About 4cmr.com - The Search
This site came about following a discovery in a Suffolk church yard (left) that a relative of mine, Frank Forsdike (my great-grandfather's brother), had lost his life in the First World War. This discovery, back in 1995, affected me deeply, more so when I found out that this loss was with a Central Ontario regiment, the 4th Canadian Mounted Rifles. Canada was a long way from the rural English town of Leiston that Frank had grown up in, and the loss was more poignant when I found that he had died in the infamous Ypres Salient, Belgium, in June 1916.
I quickly learned that Frank had married a young lady called Myrtle Cole and that the couple had a daughter, Florence, who was just 2 years old when Frank was killed on the opening morning of the "Battle for Mount Sorrel", on June 2nd, 1916. However, when I looked further into Frank's life, I was saddened to discover his medals were still in the vaults in Ottawa, unclaimed because neither his wife and daughter, in Toronto, nor his mother, back in England, could be traced in 1920.
Although I searched for any clues that Frank's family had perpetuated through Myrtle and Florence, none were to be found. After many false leads and dead ends I had essentially given up on the search by early 2006. However, the quest had put me in contact with a good many people whose relatives had served in the regiment, so I decided to create a website that would be a point of mutual contact for those people; the focus being on ensuring, in a dignified and respectful way, that the men of the 4th CMR were not forgotten. Also, I realised, it would be there should the family of Frank Forsdike ever go looking for details on their relative.
The site went live in May 2006, and slowly and surely the contacts came in and the In Memoriam page began to expand.
On November 11th, 2007, most poignantly, I was sifting through 4th CMR contact emails when my eye caught one in particular. I read it in increasing amazement, as this was in fact the email that I had been waiting for! Bert Layton was asking if I was a cousin because his grandfather was one Frank Forsdike, Corporal of the 4th CMR!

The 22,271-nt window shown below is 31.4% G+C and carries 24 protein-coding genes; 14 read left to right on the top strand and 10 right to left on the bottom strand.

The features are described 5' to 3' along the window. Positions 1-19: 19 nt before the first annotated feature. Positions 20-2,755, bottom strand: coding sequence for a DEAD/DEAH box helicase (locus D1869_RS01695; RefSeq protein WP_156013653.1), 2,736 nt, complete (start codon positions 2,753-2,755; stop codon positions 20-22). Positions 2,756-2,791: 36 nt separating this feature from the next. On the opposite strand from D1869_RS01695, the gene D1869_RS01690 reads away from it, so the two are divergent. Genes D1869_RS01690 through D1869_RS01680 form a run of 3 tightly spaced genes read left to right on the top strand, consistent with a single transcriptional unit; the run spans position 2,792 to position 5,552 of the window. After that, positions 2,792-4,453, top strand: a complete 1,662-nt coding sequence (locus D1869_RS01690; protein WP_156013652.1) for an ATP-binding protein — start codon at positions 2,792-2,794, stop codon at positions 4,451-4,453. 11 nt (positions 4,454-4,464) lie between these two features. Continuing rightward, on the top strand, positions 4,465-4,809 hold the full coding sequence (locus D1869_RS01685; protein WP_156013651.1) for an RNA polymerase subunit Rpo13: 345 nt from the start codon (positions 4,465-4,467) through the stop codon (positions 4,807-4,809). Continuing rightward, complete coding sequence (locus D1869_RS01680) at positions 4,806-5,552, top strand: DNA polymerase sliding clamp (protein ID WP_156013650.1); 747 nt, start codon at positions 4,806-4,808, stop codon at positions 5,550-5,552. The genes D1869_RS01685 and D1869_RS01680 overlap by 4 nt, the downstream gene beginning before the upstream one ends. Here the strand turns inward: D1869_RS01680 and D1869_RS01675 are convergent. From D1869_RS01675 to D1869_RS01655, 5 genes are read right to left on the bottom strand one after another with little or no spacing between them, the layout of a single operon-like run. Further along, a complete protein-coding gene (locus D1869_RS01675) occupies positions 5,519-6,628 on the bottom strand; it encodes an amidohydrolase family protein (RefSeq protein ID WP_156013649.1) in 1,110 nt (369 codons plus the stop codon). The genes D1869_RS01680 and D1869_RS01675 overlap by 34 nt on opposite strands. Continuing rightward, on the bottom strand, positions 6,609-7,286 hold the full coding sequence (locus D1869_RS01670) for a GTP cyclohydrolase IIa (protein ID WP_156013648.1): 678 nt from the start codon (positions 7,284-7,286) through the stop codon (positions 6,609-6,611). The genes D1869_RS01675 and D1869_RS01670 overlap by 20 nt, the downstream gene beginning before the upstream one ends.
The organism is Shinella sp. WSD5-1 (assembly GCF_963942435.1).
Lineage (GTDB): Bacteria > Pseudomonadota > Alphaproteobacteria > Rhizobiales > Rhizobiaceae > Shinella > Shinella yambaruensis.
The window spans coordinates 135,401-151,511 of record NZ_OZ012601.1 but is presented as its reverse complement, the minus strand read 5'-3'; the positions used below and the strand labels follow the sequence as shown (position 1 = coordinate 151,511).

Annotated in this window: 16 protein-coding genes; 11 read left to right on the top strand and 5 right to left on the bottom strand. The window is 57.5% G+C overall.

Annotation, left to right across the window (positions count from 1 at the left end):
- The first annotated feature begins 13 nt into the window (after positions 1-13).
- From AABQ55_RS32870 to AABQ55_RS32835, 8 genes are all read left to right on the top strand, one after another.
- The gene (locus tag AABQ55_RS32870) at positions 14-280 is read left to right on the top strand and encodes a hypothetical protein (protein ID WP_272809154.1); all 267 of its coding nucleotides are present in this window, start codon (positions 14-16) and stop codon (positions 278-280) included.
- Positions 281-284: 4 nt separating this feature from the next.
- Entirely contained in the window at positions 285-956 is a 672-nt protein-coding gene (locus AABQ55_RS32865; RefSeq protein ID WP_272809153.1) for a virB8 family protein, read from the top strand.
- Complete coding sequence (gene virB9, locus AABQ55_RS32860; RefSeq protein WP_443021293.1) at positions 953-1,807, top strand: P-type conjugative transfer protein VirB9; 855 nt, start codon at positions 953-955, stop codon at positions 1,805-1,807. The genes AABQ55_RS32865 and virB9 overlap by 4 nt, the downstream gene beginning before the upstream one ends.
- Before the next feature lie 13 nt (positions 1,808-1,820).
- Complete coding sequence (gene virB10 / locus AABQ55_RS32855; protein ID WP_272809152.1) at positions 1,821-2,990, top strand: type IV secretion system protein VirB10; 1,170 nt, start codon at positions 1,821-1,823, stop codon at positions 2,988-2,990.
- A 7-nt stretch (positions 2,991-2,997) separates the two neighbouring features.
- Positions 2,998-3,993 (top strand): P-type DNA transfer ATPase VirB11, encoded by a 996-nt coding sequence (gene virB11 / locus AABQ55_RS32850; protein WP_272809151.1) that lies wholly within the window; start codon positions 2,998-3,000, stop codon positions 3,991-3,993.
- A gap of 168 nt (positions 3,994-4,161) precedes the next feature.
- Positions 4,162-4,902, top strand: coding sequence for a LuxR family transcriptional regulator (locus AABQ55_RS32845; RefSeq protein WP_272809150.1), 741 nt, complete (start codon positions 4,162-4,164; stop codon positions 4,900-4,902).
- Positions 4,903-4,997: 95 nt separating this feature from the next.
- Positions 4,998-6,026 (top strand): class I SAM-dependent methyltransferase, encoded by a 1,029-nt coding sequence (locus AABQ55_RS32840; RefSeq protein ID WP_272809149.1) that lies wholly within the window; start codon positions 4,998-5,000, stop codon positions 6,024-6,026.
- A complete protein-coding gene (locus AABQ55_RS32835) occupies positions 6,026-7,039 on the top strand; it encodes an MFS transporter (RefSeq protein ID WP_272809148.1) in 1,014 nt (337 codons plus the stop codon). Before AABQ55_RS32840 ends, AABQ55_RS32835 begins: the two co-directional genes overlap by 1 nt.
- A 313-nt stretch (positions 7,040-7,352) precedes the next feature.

In a spare moment between teaching sessions, Bert had stumbled across this website whilst he looked for sources that might lead to an understanding of his grandfather's little understood history. Not only did 4cmr.com have details about the regiment his grandfather had served with, amazingly it also had a page dedicated to his grandfather, which included images he and the family themselves, long since moved to Nova Scotia, did not have. What a day that was!
Please do take a look at Frank Forsdike's page to read Frank's biography and to see what happened next, especially concerning the subsequent and long overdue memorial ceremony, on May 10th, 2008. Covered coast to coast in Canada, Frank's medals finally came home in an emotional presentation (right) to his daughter, Florence, aged 95.
There was further validation of the work that was started here, concerning Frank's life, service and sacrifice, when, as a direct result of the medals ceremony that weekend, Frank's name was honoured under Resolution 2609, in the Nova Scotia House of Assembly a few days later.
This website was instrumental in Frank's grandchildren, Bert, Margie and Helen, finding out about their grandfather, and more so for Florence to learn about the father she never knew (she was 2 years old when he was killed in 1916).
Indeed, the site continues to help people find out about relatives who served in the 4th CMR, as in one of those odd coincidences, a photograph (left) I had of Frank as a Corporal (back row, 3rd from left), with 7 men of his Section, was buzzed "down the line" to aid a young lady in Ontario to see what the 4th CMR uniform looked like, only for her to discover her grandfather, Pte. Francis Kidd (front row, 1st left) was in the picture!! It is a small world sometimes.
The legacy of this site is that as contacts are made, names are added to the "Wall" on the In Memoriam page and branches of families, long gone their own ways, are brought back together again. It is heart-warming every time it happens. Whilst some people find each other in the process of researching a common relation, yet others discover important details about their own roots, about who and where they themselves came from, as indeed did I when I started out on this voyage of discovery back in 1995.
So, please, do explore the website and let the journey continue....